Two ancient Egyptian sarcophagus covers were delivered to Cairo’s Egyptian Museum Tuesday after Israel confiscated them from smugglers and returned them to Egypt.
Antiquities Minister Khaled el-Anani said the colorful wooden covers, decorated with hieroglyphics and illustrations, were recovered after they went on sale in 2012 and arrived at the museum Tuesday following cooperation between the two countries and Interpol.
Last month, Israel handed over to Egypt two ancient Pharaonic sarcophagi, giving symbolic expression to the warming of ties between the two nations in recent years.
The rare sarcophagus lids were plundered from Egypt following the 2011 Arab Spring revolution, smuggled into Israel and held by Israeli authorities for four years.
The artifacts were found by Israel Antiquities Authority theft prevention agents at a dealer’s store in Jerusalem’s Old City in March 2012, but despite multiple requests by the Egyptian government they remained in climate-controlled storage in Jerusalem since their retrieval.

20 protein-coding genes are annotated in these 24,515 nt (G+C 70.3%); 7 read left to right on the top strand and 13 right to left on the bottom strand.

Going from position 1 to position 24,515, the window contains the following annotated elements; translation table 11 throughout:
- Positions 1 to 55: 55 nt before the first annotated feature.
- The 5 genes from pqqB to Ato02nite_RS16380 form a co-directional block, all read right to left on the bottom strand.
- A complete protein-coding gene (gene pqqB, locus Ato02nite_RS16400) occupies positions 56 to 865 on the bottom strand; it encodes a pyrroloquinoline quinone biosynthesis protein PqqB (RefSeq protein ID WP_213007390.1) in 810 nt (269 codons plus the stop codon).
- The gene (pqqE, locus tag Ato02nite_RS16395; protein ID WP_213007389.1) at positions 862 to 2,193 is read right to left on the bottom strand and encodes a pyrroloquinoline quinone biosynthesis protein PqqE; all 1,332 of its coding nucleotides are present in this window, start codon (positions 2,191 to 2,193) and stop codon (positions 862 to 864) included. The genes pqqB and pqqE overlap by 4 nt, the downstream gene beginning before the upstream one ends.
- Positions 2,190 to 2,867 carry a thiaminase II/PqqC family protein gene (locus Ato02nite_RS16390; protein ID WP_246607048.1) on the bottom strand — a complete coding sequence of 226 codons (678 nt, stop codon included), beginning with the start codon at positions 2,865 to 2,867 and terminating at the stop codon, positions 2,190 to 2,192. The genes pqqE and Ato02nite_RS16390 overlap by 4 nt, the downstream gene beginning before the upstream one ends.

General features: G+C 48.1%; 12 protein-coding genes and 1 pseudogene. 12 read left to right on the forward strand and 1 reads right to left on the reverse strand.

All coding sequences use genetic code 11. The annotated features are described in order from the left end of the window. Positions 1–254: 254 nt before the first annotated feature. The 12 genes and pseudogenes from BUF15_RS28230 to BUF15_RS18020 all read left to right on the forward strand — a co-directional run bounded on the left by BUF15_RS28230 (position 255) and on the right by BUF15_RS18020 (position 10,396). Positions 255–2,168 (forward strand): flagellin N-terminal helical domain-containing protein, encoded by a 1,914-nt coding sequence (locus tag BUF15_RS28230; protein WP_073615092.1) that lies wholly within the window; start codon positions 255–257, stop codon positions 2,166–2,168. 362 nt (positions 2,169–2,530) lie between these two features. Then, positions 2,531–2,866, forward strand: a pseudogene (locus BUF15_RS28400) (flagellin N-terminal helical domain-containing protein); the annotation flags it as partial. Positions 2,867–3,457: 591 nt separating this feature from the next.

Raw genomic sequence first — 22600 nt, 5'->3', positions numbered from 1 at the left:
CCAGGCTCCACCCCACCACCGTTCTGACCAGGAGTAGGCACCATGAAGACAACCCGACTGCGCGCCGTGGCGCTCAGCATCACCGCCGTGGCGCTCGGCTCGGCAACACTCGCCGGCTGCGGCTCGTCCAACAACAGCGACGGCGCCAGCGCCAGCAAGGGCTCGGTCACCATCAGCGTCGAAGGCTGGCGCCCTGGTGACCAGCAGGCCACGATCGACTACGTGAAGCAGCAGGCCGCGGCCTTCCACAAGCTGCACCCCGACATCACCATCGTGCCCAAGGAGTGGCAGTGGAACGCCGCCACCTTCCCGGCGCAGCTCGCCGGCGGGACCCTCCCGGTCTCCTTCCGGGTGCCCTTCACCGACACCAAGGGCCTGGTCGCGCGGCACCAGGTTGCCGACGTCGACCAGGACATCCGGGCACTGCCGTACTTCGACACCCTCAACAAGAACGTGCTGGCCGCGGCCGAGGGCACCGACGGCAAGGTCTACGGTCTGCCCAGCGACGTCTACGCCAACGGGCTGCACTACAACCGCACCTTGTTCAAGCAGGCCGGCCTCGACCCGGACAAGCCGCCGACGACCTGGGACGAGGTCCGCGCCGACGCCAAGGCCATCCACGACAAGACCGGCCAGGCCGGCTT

El-Anani said the covers will be restored and put on display in the Cairo museum or a new, Grand Museum currently under construction near the Giza Pyramids.
El-Anani said it is still unclear how the rare artifacts made their way to Israel, but that Egypt would continue to repatriate any antiquities that were taken from the country illegally.
With their handover to Egypt, Foreign Ministry Director-General Dore Gold “expressed the hope that the handing over of these ancient items can be a precursor to further bilateral cooperation in the field of historical heritage, as well as in other fields of mutual interest, to the benefit of both countries.”
Egyptian Ambassador to Israel Hazem Khairat said that Egypt “appreciates the efforts made by the Israeli authorities to return these smuggled antiquities to their country of origin, Egypt, and is looking forward to the return of the rest of smuggled antiquities found in Israel,” according to a statement released to the press.
The wooden sarcophagi are coated with plaster and decorated with hieroglyphics and brilliant illustrations.
Carbon-14 dating determined that one sarcophagus is 3,600 to 3,400 years old, from the Late Bronze Age 18th Dynasty, and the second is around 3,000 years old, and from the Iron Age.
The Israel Antiquities Authority said in a statement following their confiscation that the sarcophagi were cut in half in order to fit them into suitcases, causing “irreparable damage.”